Where are all the bears? Even some of the usual suspects have stopped growling, with David Rosenberg of Gluskin Sheff going so far as to dispute the idea that he's a permabear. There are a few still carrying the flame - Russell Napier, the stock market historian, thinks the S&P 500 will fall to 500 - but with the S&P now at 1,772 there are few willing to listen to the growls.
Just how few is itself a cause for worry. Consider this chart [Ed: you can see these in the actual article above and also in the PDF version], showing the results of the weekly Investors Intelligence numbers for the proportion of investment newsletter writers who are bearish.
It is just about the equal lowest in 20 years. And it isn't alone. This is the American Association of Individual Investors weekly survey. It's far more volatile, partly because of the small number of (not scientifically selected) responses, so I only went back 10 years to keep the chart readable. Again, though, the bears have all but disappeared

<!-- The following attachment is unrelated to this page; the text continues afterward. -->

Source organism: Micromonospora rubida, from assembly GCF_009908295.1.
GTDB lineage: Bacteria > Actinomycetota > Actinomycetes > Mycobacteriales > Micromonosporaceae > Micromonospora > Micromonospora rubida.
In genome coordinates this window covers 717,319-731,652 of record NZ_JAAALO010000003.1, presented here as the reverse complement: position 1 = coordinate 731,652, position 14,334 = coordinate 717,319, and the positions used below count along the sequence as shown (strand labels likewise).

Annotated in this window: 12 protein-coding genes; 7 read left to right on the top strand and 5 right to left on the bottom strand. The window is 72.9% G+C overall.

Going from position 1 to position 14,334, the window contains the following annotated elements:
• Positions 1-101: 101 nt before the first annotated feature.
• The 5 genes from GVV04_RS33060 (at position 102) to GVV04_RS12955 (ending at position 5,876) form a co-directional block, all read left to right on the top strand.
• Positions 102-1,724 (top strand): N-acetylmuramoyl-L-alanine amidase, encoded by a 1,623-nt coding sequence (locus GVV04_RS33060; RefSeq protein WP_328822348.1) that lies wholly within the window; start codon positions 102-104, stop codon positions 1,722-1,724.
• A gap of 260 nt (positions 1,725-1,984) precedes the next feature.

David Fuller's view This is what you see when a market is technically quite overbought. I have been discussing other evidence of this situation all week in Comment of the Day and the Audios.
I will not repeat all my earlier comments but the best way to catch up with these, if you wish to do so, is to see this week's earlier Comments and especially listen to some of the Audios. Meanwhile, here are some relevant daily charts of US Indices, including Thursday's closes: Russell 2000, Nasdaq 100, S&P 500 and DJIA.
It has been a big, ranging advance since the important mid-November 2012 low. At minimum, these indices are overstretched on a short-term basis and due for some mean reversion towards the 200-day moving averages. It looks like this corrective phase commenced on Wednesday, and a pullback on Wall Street will temporarily drag many other global stock market indices lower as well.
However, if this is too cautious because of the big monetary policy tailwind, and if we see a euphoric November and December, that would look climactic, leading to a considerably bigger correction.